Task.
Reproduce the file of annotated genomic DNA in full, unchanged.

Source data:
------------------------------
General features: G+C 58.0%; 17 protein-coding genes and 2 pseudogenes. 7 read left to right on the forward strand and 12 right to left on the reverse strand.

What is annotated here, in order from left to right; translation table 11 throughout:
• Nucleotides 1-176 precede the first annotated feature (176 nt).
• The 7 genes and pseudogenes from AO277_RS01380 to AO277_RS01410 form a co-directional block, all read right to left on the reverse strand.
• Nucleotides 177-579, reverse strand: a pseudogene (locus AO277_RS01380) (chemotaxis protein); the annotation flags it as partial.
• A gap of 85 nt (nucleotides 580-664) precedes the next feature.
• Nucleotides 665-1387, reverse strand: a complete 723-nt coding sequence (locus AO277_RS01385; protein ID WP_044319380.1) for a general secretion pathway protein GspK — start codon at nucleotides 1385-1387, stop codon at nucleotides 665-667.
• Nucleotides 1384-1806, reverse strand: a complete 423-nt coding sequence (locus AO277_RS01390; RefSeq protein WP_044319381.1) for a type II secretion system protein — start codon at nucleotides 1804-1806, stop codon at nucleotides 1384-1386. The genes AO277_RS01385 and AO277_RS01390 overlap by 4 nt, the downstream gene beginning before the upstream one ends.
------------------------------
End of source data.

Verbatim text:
General features: G+C 58.0%; 17 protein-coding genes and 2 pseudogenes. 7 read left to right on the forward strand and 12 right to left on the reverse strand.

What is annotated here, in order from left to right; translation table 11 throughout:
• Nucleotides 1-176 precede the first annotated feature (176 nt).
• The 7 genes and pseudogenes from AO277_RS01380 to AO277_RS01410 form a co-directional block, all read right to left on the reverse strand.
• Nucleotides 177-579, reverse strand: a pseudogene (locus AO277_RS01380) (chemotaxis protein); the annotation flags it as partial.
• A gap of 85 nt (nucleotides 580-664) precedes the next feature.
• Nucleotides 665-1387, reverse strand: a complete 723-nt coding sequence (locus AO277_RS01385; protein ID WP_044319380.1) for a general secretion pathway protein GspK — start codon at nucleotides 1385-1387, stop codon at nucleotides 665-667.
• Nucleotides 1384-1806, reverse strand: a complete 423-nt coding sequence (locus AO277_RS01390; RefSeq protein WP_044319381.1) for a type II secretion system protein — start codon at nucleotides 1804-1806, stop codon at nucleotides 1384-1386. The genes AO277_RS01385 and AO277_RS01390 overlap by 4 nt, the downstream gene beginning before the upstream one ends.